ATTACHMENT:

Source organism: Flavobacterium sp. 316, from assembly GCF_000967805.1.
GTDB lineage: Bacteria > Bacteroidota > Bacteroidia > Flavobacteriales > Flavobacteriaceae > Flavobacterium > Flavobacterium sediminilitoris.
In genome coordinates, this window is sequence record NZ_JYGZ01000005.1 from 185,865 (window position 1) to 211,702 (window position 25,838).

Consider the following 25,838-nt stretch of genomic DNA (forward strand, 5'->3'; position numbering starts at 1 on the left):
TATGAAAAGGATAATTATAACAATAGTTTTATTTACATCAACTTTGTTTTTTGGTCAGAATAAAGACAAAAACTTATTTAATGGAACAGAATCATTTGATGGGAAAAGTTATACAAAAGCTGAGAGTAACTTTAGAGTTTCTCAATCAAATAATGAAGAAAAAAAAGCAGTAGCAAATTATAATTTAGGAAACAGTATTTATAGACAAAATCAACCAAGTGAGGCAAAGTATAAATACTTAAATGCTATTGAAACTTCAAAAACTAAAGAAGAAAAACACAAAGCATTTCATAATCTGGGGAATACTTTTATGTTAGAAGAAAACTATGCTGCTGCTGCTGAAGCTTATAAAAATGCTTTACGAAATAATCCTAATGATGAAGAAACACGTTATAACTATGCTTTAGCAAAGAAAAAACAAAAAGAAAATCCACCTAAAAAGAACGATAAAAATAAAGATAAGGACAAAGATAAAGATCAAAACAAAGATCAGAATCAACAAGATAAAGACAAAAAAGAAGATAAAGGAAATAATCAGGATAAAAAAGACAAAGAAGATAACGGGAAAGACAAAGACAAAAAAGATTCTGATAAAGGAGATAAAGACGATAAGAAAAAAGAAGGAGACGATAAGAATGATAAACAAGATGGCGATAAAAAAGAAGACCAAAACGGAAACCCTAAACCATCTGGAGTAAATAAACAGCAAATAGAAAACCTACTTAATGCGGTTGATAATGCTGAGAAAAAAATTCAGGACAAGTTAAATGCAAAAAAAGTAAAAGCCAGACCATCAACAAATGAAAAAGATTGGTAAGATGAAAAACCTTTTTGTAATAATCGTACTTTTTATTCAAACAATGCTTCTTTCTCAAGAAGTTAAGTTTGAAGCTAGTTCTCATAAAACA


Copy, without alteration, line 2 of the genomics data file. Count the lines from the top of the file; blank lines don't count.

GTDB lineage: Bacteria > Bacteroidota > Bacteroidia > Flavobacteriales > Flavobacteriaceae > Flavobacterium > Flavobacterium sediminilitoris.